“My people mistrust me, I kill one of my best friends who was sent to me by the other, and both betray me. I have found myself, Doctor, and I am the stronger for it.”


But here’s the rub. After a couple of hundred pages dwelling on what a thoroughly decent chap Koschei is, within the blink of an eye he destroys Terileptus and his journey towards the dark side is complete. Whilst McIntee successfully shows how Koschei is so completely seduced by the power at his fingertips, we aren’t offered any insight into his thought processes. I wanted to know what was going on inside his head. I wanted to see those cogs turning. I wanted to feel what could turn a good man to the dark side. Yes, Ailla betrays him; the Doctor won’t join him; the Time Lords are spying on him – he’s bound to be feeling a little peeved. But to drive him to genocide? It doesn’t seem like enough somehow. There’s got to be more to it; some underlying psychosis or susceptibility. McIntee might as well have said that Koschei didn’t like Mondays and left it at that.


However, whilst The Dark Path doesn’t – and, if I’m honest, probably couldn’t ever have – lived up to my expectations concerning the Master’s psychology, one element worked far better than I ever thought it would: Victoria Waterfield. As this novel is set immediately prior to Victoria’s departure in Fury from the Deep, McIntee masterfully weaves together all the threads surrounding her character in a manner that not only sets up her imminent leaving, but her troubled future too. Whereas Koschei’s fall from grace is fast and hard, Victoria’s is slow and brooding, and exacerbated by her affection for a man who’s on the verge of monsterdom. Having suppressed her grief over her father’s death at the hands of the Daleks, Victoria suddenly finds herself in the position where she could destroy Skaro before the Daleks ever left the planet, preventing not only her father’s death but untold billions more. And she thinks about it. And it tears her up inside. The dearth of insight into Koschei’s thoughts and feelings that I’ve lamented above is, quite unexpectedly, compensated for in one of the most illuminating and moving companion studies that I’ve ever come across in print.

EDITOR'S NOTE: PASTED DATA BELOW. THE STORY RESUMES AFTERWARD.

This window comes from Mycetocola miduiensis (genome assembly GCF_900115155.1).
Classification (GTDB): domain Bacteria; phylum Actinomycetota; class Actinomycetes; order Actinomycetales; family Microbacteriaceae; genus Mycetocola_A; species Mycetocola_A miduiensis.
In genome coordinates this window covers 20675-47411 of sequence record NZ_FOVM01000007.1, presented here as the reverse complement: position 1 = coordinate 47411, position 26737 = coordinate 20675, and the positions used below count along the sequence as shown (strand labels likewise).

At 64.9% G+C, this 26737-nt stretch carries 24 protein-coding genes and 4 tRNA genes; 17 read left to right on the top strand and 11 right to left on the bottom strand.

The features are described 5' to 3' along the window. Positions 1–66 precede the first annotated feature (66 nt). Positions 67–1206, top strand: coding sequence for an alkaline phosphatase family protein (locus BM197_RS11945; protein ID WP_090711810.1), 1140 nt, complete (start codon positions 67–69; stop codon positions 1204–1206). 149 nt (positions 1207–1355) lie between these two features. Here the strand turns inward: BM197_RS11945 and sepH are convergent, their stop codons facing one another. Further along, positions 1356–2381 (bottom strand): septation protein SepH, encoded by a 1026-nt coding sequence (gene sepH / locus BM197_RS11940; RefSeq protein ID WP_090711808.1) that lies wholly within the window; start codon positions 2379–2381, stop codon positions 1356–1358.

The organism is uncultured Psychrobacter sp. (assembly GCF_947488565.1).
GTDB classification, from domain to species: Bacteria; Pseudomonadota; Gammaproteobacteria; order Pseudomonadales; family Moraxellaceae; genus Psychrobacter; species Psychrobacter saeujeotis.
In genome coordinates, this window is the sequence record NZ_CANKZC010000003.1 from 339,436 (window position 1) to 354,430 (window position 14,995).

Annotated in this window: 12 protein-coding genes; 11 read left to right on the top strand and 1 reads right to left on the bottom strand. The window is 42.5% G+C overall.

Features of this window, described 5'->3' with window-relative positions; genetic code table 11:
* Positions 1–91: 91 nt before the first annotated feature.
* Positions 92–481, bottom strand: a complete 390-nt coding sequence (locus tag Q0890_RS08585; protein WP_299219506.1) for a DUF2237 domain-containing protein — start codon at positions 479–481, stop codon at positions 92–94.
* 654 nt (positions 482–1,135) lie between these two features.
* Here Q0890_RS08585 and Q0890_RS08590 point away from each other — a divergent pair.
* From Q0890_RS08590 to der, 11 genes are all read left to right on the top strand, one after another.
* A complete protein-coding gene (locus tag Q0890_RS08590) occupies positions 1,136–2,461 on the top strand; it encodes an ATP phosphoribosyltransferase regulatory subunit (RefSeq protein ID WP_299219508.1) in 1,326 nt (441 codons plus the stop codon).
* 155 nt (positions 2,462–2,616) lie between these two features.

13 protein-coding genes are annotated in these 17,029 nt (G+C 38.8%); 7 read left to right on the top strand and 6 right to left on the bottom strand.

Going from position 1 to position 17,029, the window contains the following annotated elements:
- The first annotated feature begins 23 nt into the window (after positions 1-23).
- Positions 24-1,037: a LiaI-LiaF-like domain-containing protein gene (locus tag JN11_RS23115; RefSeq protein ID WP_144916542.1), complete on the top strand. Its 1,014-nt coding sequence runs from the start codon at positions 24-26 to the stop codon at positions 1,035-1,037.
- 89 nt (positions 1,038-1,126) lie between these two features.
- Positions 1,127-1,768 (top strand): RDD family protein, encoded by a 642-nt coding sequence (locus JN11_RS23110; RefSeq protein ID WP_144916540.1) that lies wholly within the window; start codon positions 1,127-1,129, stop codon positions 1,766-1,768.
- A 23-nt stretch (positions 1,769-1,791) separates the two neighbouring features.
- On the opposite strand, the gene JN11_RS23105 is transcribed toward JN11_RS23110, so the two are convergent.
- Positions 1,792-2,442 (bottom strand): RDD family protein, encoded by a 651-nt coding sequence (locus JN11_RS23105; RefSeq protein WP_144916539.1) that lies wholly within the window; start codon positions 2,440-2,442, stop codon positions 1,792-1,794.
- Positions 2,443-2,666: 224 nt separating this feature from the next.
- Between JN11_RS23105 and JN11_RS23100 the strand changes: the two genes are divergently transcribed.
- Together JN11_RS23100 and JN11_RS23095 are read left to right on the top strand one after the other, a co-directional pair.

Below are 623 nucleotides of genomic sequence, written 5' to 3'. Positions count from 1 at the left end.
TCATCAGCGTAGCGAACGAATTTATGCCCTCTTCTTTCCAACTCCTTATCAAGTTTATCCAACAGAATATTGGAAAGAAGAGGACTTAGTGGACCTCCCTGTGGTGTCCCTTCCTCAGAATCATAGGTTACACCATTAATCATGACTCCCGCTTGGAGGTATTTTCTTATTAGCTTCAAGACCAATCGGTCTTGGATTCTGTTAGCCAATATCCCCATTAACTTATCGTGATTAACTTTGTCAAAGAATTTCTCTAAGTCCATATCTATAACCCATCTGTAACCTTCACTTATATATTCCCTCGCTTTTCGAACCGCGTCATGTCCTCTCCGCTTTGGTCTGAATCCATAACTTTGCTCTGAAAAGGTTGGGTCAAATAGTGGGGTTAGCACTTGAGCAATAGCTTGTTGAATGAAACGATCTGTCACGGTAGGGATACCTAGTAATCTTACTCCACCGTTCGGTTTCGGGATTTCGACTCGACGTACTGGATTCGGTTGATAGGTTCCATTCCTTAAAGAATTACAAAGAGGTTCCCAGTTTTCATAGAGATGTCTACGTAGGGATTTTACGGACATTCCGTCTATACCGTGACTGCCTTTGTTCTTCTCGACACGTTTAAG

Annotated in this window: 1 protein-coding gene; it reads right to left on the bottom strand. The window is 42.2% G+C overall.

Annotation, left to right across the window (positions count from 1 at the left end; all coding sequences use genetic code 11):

Make no mistake, The Dark Path offers much. An empire becomes a federation; a lost little girl gets her first, corrupting glimpse of power; and a Time Lord becomes a monster beyond measure. It’s a great book, even outstanding places, but it’s no mythological cornerstone; no defining classic. However, its bold author should still been given due credit for daring to envision a story that many said could never be told; for putting pen to paper on a project that he must have known could never satisfy the lofty expectations that fandom would pin upon it, and in doing so making the Whoniverse that little bit richer.


Copyright © E.G. Wolverson 2006


E.G. Wolverson has asserted his right under the Copyright, Design

 and Patents Act 1988, to be identified as the author of this work.



This novel’s blurb places it between the television serials The Web of Fear and Fury from the Deep. Within this gap, we have placed it after the novel Twilight of the Gods. Whilst the audio books featuring Victoria were released later, both Twilight of the Gods and The Dark Path clearly build towards Victoria’s departure in Fury from the Deep.


This story was the first to offers us insight into the chain of events that saw the Master start down the dark path towards evil. The 2007 episode Utopia would suggest that from the moment the Master looked into the Untempered Schism as a youth, his every thought was punctuated by the sounds of drums – a sound that slowly drove him mad - while the 2003 audio drama Master suggests that the Time Lord Goddess of Death claimed the Master as her champion following a killing perpetrated by the Doctor. None of these ideas are mutually exclusive, of course - the Master’s fall appears to have been a gradual one. The Schism is simply where it all began, and this novels Darkheart System was his Mustafar...